Answer :

Let AB be a long thin wire of uniform linear charge density λ.

Let us consider the electric field intensity due to AB at point P at a distance h from it as shown in the figure.

The charge on a small length dx on the line AB is q which is given as q = λdx.

So, according to Coulomb’s law, electric field at P due to this length dx is

where, ϵ_{0} is the vacuum permittivity of the medium

But

⇒

This electric field at P can be resolved into two components as dEcosθ and dEsinθ. When the entire length AB is considered, then the dEsinθ components add up to zero due to symmetry. Hence, there is only dEcosθ component.

So, the net electric field at P due to dx is

dE' = dE cosθ

⇒ ………………….(1)

In ΔPOC,

⇒ x = h tan θ

Differentiating both sides w.r.t. θ,

⇒ dx = h sec^{2}θ dθ …………………….(2)

Also, h^{2} + x^{2} = h^{2} + h^{2}tan^{2}θ

⇒ h^{2} + x^{2} = h^{2}(1+ tan^{2}θ)

⇒ h^{2} + x^{2} = h^{2} sec^{2}θ ………….(3)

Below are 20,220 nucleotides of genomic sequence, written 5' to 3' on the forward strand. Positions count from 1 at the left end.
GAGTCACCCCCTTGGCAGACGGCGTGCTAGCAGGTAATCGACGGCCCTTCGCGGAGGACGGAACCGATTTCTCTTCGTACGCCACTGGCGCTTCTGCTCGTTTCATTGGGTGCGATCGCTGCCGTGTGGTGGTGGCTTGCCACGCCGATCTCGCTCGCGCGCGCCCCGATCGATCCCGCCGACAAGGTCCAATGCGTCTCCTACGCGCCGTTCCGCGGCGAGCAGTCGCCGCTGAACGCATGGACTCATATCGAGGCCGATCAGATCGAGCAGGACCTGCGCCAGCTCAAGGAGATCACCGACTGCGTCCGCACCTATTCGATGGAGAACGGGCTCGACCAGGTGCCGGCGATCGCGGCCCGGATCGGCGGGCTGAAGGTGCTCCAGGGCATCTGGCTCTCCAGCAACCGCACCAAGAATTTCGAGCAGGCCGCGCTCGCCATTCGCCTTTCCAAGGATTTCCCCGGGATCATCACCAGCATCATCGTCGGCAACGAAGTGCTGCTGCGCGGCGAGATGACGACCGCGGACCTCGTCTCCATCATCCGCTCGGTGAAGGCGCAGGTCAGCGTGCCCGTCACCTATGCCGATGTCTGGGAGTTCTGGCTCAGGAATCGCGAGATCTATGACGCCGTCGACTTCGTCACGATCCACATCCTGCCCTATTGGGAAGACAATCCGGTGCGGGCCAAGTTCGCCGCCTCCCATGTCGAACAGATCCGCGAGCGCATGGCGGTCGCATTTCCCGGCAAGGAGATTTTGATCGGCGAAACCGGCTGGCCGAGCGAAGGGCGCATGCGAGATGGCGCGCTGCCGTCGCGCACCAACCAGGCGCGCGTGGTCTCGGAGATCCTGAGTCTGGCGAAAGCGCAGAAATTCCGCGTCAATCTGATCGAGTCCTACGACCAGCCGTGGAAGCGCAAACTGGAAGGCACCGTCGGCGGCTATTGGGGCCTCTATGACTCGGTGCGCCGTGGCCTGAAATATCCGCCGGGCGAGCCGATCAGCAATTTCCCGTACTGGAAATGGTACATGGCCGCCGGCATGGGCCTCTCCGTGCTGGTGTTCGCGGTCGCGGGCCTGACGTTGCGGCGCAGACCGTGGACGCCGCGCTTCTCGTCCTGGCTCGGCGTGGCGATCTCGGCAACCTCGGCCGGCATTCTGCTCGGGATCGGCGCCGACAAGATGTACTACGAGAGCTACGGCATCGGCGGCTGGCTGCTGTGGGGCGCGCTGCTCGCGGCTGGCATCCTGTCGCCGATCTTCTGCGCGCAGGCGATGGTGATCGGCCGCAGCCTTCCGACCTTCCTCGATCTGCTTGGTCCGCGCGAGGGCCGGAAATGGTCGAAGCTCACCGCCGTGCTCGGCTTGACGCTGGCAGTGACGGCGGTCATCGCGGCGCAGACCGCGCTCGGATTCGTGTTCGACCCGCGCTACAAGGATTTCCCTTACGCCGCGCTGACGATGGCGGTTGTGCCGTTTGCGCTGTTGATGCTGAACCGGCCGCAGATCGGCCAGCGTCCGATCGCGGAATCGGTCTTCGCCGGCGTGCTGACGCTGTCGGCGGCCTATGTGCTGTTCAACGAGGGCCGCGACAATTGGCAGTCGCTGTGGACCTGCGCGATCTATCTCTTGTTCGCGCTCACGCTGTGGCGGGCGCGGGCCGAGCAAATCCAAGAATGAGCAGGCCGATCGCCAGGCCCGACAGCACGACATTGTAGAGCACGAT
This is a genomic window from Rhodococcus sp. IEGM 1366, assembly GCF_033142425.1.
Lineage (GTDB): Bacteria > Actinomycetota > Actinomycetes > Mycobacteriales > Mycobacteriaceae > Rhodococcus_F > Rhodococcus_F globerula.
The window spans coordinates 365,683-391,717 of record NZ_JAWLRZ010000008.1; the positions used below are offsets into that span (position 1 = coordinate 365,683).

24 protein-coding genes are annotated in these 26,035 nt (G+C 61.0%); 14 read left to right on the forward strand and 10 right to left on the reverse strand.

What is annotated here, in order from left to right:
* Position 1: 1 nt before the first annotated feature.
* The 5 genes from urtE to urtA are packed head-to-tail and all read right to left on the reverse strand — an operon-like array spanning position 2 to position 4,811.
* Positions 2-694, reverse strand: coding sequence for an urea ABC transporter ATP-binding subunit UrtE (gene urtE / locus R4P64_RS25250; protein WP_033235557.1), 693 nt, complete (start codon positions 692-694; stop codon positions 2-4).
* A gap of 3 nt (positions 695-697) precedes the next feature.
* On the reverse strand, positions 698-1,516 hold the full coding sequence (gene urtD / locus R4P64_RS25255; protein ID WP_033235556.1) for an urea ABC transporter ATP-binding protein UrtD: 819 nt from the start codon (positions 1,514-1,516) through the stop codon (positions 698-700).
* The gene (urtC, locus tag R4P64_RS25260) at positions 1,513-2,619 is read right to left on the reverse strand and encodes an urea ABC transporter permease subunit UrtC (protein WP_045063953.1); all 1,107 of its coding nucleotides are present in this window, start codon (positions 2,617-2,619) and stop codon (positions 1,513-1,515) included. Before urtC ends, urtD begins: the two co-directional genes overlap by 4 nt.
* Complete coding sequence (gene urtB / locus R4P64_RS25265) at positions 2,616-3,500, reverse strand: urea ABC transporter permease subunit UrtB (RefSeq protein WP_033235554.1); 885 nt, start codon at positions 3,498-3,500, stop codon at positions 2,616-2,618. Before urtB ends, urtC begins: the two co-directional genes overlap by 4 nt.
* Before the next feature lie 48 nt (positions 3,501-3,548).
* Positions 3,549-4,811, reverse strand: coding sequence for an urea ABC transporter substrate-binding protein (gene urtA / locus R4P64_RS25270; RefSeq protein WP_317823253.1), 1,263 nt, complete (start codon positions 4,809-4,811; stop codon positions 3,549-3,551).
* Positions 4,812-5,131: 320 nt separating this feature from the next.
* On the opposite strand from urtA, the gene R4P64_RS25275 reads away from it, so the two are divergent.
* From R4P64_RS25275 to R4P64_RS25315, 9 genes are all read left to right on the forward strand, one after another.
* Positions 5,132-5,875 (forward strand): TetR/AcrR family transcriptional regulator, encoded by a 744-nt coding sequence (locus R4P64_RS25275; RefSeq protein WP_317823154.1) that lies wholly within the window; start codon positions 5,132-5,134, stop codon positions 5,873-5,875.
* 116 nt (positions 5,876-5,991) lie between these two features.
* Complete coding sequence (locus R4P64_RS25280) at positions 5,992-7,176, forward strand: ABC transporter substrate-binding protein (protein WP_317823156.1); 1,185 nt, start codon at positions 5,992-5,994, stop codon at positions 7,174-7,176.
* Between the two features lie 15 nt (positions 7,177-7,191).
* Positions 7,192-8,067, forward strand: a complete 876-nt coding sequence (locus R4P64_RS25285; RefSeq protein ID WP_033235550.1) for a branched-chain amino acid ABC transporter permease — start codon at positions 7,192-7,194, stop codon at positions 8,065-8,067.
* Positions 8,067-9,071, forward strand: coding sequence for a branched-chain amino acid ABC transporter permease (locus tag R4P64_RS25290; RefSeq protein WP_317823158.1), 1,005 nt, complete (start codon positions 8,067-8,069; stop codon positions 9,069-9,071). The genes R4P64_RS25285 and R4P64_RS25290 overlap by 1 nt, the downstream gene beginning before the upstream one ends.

(Using the trigonometric identity, 1+ tan^{2}θ = sec^{2}θ)

Using equations (2) and (3) in equation (1),

⇒,

The wire extends from to since it is very long.

Integrating both sides,

⇒

⇒

⇒

⇒

This is the net electric field due to a long wire with linear charge density λ at a distance h from it.

__NOTE: In the given case, it has been assumed that the length of the wire tends to infinity. In case of wires of finite lengths, the sin(θ) components cancel out only along the perpendicular bisector of the wire. At any other point, the net electric field will have both sin(θ) and cos(θ) components.__

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